Amid Tax Dispute, Redstone Developer Issues Ultimatum | Off Message

Amid Tax Dispute, Redstone Developer Issues Ultimatum


Redstone partner Erik Hoekstra addresses the city council last week. - ALICIA FREESE
  • Alicia Freese
  • Redstone partner Erik Hoekstra addresses the city council last week.
Two years ago, Burlington Mayor Miro Weinberger and local developer Erik Hoekstra wore matching green hard hats and smiled for TV cameras as construction began on a new apartment building in the Old North End. Both men touted the project as a sign of economic rebound in a neighborhood that needed it.  

Last week, the mood was notably less celebratory as Hoekstra sat before the mayor and the city council and delivered an ultimatum: His company will stop building in Burlington if the tax bill on that Old North End apartment building isn't reduced.

Hoekstra, a partner at the well-known real estate company, Redstone, was taken aback when the city assessor calculated the property value on the 22-unit property, which also hosts the restaurant, Butch + Babe’s, at $3 million — roughly $1 million more than what he had expected.

When he challenged the assessment, the Board of Tax Appeals, made up of residents appointed by the council, lowered the figure to $2.7 million but upheld most of the city assessor's calculations. Instead of taking the typical next step of appealing to court or the state appraiser, Hoekstra has opted to first try an arcane — and higher profile — alternative: asking the city council, which doubles as the board of civil authority, to hear his case.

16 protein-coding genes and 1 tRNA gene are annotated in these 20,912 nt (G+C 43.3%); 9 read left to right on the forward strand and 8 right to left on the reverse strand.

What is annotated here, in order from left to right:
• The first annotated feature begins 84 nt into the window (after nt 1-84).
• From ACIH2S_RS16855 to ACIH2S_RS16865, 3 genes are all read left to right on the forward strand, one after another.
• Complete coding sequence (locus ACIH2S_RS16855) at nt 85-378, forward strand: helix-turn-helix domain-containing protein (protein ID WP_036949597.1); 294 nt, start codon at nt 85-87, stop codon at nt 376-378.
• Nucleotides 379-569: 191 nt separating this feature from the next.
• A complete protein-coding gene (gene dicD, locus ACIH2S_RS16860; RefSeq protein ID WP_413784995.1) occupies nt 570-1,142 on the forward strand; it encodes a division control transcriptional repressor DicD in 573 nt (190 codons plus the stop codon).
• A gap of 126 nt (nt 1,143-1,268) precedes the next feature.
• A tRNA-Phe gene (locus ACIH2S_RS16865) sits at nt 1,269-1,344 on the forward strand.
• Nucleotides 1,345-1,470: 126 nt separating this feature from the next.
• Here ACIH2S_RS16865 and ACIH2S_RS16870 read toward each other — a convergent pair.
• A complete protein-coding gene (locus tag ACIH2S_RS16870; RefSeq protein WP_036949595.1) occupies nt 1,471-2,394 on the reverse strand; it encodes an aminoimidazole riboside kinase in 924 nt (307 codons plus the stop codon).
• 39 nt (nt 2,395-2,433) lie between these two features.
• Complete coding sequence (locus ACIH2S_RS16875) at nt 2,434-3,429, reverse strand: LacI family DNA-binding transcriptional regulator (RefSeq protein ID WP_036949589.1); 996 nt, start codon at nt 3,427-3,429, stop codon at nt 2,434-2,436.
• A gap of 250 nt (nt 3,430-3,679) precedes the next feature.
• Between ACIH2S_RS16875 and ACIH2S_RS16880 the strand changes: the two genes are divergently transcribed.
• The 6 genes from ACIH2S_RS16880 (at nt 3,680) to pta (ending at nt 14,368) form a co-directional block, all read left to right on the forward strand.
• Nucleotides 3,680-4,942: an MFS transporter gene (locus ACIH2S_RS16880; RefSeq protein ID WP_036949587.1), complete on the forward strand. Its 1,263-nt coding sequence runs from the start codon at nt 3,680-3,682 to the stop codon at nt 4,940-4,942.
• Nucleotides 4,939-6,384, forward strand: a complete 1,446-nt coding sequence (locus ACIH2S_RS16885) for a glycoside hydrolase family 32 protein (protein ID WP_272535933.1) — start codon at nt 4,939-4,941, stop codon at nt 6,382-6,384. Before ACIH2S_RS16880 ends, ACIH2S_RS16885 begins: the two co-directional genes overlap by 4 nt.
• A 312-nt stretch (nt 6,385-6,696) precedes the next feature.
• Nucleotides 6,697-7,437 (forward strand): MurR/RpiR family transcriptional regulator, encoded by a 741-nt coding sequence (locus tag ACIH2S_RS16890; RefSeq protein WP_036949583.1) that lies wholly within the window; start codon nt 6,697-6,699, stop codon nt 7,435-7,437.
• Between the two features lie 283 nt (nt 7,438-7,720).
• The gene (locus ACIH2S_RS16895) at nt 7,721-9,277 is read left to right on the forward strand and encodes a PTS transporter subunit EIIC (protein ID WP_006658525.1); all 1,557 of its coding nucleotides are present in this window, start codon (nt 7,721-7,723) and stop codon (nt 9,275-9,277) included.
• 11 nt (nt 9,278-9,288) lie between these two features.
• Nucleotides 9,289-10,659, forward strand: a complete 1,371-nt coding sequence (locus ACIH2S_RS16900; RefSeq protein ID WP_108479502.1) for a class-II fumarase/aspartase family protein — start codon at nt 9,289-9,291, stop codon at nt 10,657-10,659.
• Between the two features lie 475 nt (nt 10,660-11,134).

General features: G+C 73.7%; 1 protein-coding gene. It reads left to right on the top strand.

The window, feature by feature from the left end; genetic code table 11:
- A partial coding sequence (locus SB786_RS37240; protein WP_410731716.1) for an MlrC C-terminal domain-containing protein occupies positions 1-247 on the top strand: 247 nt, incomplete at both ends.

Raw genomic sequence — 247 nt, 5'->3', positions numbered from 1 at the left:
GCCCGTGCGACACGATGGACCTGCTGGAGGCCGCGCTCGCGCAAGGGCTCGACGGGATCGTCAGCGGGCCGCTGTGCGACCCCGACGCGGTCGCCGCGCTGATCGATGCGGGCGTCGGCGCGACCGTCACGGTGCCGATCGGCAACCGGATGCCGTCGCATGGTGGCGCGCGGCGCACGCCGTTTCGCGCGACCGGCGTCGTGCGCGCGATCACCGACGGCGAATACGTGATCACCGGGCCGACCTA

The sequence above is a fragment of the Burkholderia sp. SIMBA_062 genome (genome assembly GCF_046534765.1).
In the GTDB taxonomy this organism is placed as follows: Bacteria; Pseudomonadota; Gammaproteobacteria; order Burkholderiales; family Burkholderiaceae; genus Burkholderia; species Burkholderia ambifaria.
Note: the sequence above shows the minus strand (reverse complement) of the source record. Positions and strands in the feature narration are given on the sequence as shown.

At the January 25 city council meeting, after a brief back-and-forth between lawyers, Hoekstra suggested this was much more than a mere quibble over taxes.  

“If this assessment sticks, we’re done,” he told the council — meaning Redstone will stop developing in Burlington. 

In the last two years, the company has built three apartment buildings in the Old North End and one downtown, on Pearl Street. According to Hoekstra, those projects were barely feasible financially, and unexpectedly high property tax assessments would make future endeavors untenable. 

What’s more, Hoekstra predicted that other housing developers would follow suit. “You don’t have to care about me. You don’t have to care about Redstone. But you just spent months and months developing a Housing Action Plan to try to reduce the significant housing problem that we have,” Hoekstra went on. “If this assessment sticks, you might as well throw out the Housing Action Plan and forget about anybody developing any new market-rate housing in the city of Burlington going forward.”

To take up Hoekstra's case, the council has to determine that the Board of Tax Appeals’ decision was “clearly erroneous.” It will meet on February 8, behind closed doors, to make the judgment. 

The mayor declined to comment on Hoekstra's statements, citing the ongoing judicial proceeding. Hoekstra didn't return a call for further comment. 

This isn’t the only significant challenge the city is facing on property tax assessments — a group of landlords, Redstone among them, have banded together and sued the city, alleging that the assessor illegally raised taxes on their rental properties in one part of the city. 

Correction, February 5, 2016: An earlier version of this story inaccurately described the $3 million assessment — that is the appraised value of the property. 
Correction, February 3, 2016: An earlier version of this story inaccurately described the normal process for appealing a property tax assessment. 

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